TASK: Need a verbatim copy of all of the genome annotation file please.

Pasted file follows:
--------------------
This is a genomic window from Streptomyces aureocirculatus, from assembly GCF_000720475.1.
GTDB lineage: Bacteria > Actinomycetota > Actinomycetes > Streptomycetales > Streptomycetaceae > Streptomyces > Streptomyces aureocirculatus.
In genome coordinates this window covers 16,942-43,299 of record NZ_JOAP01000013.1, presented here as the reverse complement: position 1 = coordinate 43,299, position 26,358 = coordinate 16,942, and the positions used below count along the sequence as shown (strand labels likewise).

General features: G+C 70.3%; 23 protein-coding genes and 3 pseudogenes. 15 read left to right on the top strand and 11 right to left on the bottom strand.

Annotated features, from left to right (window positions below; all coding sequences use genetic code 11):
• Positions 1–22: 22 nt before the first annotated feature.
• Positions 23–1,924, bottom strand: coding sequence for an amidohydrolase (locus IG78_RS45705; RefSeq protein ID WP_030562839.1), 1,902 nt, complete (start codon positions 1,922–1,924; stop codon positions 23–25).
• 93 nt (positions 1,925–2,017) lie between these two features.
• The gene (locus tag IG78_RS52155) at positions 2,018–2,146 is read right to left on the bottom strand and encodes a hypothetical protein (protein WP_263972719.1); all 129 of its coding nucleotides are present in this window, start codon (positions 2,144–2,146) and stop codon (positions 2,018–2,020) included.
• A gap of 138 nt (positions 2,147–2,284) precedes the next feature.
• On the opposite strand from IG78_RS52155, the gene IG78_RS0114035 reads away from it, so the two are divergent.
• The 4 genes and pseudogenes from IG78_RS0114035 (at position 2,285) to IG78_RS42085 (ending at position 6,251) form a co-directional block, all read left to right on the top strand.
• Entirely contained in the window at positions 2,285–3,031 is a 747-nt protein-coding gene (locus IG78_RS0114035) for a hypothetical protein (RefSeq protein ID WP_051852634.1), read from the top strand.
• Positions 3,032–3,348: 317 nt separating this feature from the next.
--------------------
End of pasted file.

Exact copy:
This is a genomic window from Streptomyces aureocirculatus, from assembly GCF_000720475.1.
GTDB lineage: Bacteria > Actinomycetota > Actinomycetes > Streptomycetales > Streptomycetaceae > Streptomyces > Streptomyces aureocirculatus.
In genome coordinates this window covers 16,942-43,299 of record NZ_JOAP01000013.1, presented here as the reverse complement: position 1 = coordinate 43,299, position 26,358 = coordinate 16,942, and the positions used below count along the sequence as shown (strand labels likewise).

General features: G+C 70.3%; 23 protein-coding genes and 3 pseudogenes. 15 read left to right on the top strand and 11 right to left on the bottom strand.

Annotated features, from left to right (window positions below; all coding sequences use genetic code 11):
• Positions 1–22: 22 nt before the first annotated feature.
• Positions 23–1,924, bottom strand: coding sequence for an amidohydrolase (locus IG78_RS45705; RefSeq protein ID WP_030562839.1), 1,902 nt, complete (start codon positions 1,922–1,924; stop codon positions 23–25).
• 93 nt (positions 1,925–2,017) lie between these two features.
• The gene (locus tag IG78_RS52155) at positions 2,018–2,146 is read right to left on the bottom strand and encodes a hypothetical protein (protein WP_263972719.1); all 129 of its coding nucleotides are present in this window, start codon (positions 2,144–2,146) and stop codon (positions 2,018–2,020) included.
• A gap of 138 nt (positions 2,147–2,284) precedes the next feature.
• On the opposite strand from IG78_RS52155, the gene IG78_RS0114035 reads away from it, so the two are divergent.
• The 4 genes and pseudogenes from IG78_RS0114035 (at position 2,285) to IG78_RS42085 (ending at position 6,251) form a co-directional block, all read left to right on the top strand.
• Entirely contained in the window at positions 2,285–3,031 is a 747-nt protein-coding gene (locus IG78_RS0114035) for a hypothetical protein (RefSeq protein ID WP_051852634.1), read from the top strand.
• Positions 3,032–3,348: 317 nt separating this feature from the next.